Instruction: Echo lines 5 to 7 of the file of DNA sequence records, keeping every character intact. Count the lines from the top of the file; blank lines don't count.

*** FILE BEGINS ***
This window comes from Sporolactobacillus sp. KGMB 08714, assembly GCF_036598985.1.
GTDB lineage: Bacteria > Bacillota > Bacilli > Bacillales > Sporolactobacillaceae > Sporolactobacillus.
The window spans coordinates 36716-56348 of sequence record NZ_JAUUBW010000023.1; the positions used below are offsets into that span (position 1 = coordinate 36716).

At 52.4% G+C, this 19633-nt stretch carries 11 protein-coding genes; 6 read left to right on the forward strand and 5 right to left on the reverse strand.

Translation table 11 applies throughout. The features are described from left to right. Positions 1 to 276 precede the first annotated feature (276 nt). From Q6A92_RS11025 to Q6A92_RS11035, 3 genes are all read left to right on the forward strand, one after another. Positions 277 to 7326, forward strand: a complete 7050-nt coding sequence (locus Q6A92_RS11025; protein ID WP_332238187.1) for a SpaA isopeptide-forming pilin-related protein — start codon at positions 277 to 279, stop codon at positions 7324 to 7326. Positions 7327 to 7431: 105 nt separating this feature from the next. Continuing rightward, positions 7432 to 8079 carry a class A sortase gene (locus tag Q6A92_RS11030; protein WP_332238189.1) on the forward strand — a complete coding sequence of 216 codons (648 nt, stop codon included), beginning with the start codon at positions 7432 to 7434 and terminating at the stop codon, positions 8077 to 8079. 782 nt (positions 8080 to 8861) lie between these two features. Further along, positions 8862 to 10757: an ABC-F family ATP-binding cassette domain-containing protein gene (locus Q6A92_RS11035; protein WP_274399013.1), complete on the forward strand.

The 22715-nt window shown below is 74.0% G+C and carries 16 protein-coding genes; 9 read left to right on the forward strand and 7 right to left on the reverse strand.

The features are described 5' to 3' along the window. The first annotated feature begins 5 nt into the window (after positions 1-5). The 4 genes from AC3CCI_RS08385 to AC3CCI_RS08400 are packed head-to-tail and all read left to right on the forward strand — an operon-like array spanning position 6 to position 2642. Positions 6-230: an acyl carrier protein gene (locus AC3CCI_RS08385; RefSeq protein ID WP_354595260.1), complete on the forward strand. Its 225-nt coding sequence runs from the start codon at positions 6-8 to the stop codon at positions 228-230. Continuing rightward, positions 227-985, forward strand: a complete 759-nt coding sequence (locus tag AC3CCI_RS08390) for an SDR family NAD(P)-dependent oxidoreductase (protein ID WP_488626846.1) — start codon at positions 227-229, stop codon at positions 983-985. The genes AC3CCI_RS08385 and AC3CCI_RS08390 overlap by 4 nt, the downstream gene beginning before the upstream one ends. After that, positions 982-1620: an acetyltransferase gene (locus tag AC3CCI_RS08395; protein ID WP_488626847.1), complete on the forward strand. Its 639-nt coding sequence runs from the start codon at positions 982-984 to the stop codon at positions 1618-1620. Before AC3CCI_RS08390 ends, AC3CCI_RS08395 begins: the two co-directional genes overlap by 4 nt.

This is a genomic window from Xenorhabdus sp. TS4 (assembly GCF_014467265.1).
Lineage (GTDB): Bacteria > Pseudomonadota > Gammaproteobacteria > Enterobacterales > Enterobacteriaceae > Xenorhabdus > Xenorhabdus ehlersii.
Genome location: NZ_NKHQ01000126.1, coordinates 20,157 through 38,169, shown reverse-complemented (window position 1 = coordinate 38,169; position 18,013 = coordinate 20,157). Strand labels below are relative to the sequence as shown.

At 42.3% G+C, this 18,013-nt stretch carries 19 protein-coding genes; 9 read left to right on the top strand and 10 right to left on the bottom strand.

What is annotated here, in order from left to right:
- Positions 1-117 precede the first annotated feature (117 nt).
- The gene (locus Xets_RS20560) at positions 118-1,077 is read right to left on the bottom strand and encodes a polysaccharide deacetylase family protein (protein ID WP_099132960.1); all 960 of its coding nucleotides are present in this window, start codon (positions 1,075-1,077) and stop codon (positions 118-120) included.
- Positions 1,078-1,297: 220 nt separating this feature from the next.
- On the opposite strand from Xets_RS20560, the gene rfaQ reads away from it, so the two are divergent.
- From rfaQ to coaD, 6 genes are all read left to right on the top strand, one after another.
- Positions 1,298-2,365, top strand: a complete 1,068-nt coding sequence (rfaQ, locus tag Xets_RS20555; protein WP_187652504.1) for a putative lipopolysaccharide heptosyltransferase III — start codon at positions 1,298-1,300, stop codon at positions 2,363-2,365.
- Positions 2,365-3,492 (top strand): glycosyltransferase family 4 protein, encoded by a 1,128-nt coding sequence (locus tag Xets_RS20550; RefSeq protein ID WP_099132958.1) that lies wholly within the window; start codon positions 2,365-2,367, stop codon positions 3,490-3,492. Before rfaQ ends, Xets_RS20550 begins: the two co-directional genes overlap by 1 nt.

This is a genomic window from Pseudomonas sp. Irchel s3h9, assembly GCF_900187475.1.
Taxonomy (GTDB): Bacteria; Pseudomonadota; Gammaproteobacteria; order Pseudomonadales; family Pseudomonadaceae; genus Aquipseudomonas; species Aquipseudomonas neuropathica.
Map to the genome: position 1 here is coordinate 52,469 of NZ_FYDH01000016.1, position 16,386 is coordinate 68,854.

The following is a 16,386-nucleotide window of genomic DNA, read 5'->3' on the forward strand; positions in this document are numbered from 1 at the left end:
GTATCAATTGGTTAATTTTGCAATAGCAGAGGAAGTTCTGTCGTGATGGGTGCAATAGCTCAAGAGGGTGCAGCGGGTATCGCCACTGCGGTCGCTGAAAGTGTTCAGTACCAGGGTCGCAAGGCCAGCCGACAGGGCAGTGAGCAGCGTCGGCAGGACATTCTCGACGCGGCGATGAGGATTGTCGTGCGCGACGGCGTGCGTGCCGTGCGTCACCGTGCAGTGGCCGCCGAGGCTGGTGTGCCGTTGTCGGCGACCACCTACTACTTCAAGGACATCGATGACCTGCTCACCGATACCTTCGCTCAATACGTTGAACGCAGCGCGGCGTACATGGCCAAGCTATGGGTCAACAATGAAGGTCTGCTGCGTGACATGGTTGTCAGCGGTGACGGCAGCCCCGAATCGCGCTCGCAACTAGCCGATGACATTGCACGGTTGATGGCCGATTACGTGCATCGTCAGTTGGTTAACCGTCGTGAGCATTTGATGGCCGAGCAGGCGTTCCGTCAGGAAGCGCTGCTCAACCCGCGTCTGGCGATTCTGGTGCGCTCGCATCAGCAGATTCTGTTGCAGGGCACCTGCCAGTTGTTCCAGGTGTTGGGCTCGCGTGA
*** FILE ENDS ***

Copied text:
Translation table 11 applies throughout. The features are described from left to right. Positions 1 to 276 precede the first annotated feature (276 nt). From Q6A92_RS11025 to Q6A92_RS11035, 3 genes are all read left to right on the forward strand, one after another. Positions 277 to 7326, forward strand: a complete 7050-nt coding sequence (locus Q6A92_RS11025; protein ID WP_332238187.1) for a SpaA isopeptide-forming pilin-related protein — start codon at positions 277 to 279, stop codon at positions 7324 to 7326. Positions 7327 to 7431: 105 nt separating this feature from the next. Continuing rightward, positions 7432 to 8079 carry a class A sortase gene (locus tag Q6A92_RS11030; protein WP_332238189.1) on the forward strand — a complete coding sequence of 216 codons (648 nt, stop codon included), beginning with the start codon at positions 7432 to 7434 and terminating at the stop codon, positions 8077 to 8079. 782 nt (positions 8080 to 8861) lie between these two features. Further along, positions 8862 to 10757: an ABC-F family ATP-binding cassette domain-containing protein gene (locus Q6A92_RS11035; protein WP_274399013.1), complete on the forward strand.

The 22715-nt window shown below is 74.0% G+C and carries 16 protein-coding genes; 9 read left to right on the forward strand and 7 right to left on the reverse strand.

The features are described 5' to 3' along the window. The first annotated feature begins 5 nt into the window (after positions 1-5). The 4 genes from AC3CCI_RS08385 to AC3CCI_RS08400 are packed head-to-tail and all read left to right on the forward strand — an operon-like array spanning position 6 to position 2642. Positions 6-230: an acyl carrier protein gene (locus AC3CCI_RS08385; RefSeq protein ID WP_354595260.1), complete on the forward strand. Its 225-nt coding sequence runs from the start codon at positions 6-8 to the stop codon at positions 228-230. Continuing rightward, positions 227-985, forward strand: a complete 759-nt coding sequence (locus tag AC3CCI_RS08390) for an SDR family NAD(P)-dependent oxidoreductase (protein ID WP_488626846.1) — start codon at positions 227-229, stop codon at positions 983-985. The genes AC3CCI_RS08385 and AC3CCI_RS08390 overlap by 4 nt, the downstream gene beginning before the upstream one ends. After that, positions 982-1620: an acetyltransferase gene (locus tag AC3CCI_RS08395; protein ID WP_488626847.1), complete on the forward strand. Its 639-nt coding sequence runs from the start codon at positions 982-984 to the stop codon at positions 1618-1620. Before AC3CCI_RS08390 ends, AC3CCI_RS08395 begins: the two co-directional genes overlap by 4 nt.